Gay men fleeing persecution in Uganda

A draft of the Anti-Homosexuality Bill is being tabled before Uganda’s parliament, prompting many gays within the country to leave, fearing prosecution.

Paul and his partner John, using aliases, spoke of their violent confrontations and upsetting treatment at the hands of police.

“The large mob of men and women smashed my car, broke into the house and started beating me”, Paul said. “I was at home watching a movie when I heard people shouting that they wanted to kill these people. As the voices grew louder I knew it was my day so I knelt down and prayed to God.”

Paul was arrested and jailed after he went forward to record a statement. He was bleeding profusely after being both physically and sexually assaulted, and was only released when other inmates, fearing he was dying, alerted the prison guards.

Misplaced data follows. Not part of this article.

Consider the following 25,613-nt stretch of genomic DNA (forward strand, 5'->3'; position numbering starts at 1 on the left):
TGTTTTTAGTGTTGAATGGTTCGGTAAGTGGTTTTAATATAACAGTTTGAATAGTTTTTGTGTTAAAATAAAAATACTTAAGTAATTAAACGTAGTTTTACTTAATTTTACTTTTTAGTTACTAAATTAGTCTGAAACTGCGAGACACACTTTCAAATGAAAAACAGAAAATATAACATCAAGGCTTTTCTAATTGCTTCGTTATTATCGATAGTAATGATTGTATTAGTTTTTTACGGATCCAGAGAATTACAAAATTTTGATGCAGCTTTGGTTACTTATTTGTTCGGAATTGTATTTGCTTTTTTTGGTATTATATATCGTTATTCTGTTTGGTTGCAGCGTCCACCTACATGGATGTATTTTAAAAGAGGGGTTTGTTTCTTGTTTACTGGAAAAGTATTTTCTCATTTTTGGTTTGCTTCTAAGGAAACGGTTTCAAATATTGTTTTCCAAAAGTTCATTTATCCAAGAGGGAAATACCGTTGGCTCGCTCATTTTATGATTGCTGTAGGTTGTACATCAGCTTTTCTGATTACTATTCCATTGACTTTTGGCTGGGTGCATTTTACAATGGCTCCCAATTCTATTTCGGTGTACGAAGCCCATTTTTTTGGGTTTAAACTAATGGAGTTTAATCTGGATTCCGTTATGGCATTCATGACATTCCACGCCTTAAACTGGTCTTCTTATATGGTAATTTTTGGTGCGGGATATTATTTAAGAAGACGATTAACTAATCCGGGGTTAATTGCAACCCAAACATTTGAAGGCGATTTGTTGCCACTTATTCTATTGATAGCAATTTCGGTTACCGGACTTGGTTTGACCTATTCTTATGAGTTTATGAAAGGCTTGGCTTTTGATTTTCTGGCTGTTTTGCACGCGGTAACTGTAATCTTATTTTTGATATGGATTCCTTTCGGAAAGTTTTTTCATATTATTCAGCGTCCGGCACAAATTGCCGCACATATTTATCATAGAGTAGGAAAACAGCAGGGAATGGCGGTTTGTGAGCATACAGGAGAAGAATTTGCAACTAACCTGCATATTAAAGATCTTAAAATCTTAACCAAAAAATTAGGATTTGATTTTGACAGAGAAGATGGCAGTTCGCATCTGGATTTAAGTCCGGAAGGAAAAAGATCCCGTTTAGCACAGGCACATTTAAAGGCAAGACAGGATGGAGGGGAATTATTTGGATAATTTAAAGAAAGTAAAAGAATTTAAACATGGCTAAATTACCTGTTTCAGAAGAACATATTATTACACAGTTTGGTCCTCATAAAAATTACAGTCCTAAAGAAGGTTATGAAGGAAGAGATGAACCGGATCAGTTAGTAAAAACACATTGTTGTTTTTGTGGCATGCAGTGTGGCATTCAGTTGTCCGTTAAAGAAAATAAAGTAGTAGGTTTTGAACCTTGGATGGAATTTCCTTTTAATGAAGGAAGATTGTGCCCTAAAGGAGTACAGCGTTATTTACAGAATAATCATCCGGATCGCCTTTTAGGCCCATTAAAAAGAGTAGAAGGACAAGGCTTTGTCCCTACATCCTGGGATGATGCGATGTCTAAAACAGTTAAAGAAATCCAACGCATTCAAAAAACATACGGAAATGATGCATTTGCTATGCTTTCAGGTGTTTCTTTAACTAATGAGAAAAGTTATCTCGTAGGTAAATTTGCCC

John said he was beaten by a mob on the street after his name and photo were published in ‘The Rolling Stone’, a local newspaper 18 months ago.

Both John and Paul are living in exile in Nairobi.

The Ugandan government has denied any accusations of ill-treatment or homophobia. Uganda’s Minister for Ethics and Integrity, Simon Lokodo insists they have “never hurt or isolated persons of this particular sexual orientation.”

However, he did concede that gay people were leaving the country in fear of what would happen to them should the Bill be passed.

The Bill, first proposed in 2009, outlines lengthy prison sentences and the death penalty for ‘repeat offenders’. Any homosexual activity would be required by law to be reported within 24 hours.

Mr. Lokodo was quick to defend the Bill, saying it does not marginalise, criminalise or stigmatise.

“All we forbid is their boasting, exposing their identity because then they will be given the impression that this is lauded by the laws of this country.”

The front page of 'The Rolling Stone', which began a spate of homophobic attacks after its publication 18 months ago

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